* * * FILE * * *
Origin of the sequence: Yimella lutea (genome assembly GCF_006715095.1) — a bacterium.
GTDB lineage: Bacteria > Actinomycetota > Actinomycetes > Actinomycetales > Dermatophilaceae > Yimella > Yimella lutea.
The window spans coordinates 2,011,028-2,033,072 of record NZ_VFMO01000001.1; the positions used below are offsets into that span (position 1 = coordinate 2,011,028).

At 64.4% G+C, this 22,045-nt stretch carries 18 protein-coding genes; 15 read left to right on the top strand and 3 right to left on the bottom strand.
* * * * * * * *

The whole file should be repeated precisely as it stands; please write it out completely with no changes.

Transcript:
Origin of the sequence: Yimella lutea (genome assembly GCF_006715095.1) — a bacterium.
GTDB lineage: Bacteria > Actinomycetota > Actinomycetes > Actinomycetales > Dermatophilaceae > Yimella > Yimella lutea.
The window spans coordinates 2,011,028-2,033,072 of record NZ_VFMO01000001.1; the positions used below are offsets into that span (position 1 = coordinate 2,011,028).

At 64.4% G+C, this 22,045-nt stretch carries 18 protein-coding genes; 15 read left to right on the top strand and 3 right to left on the bottom strand.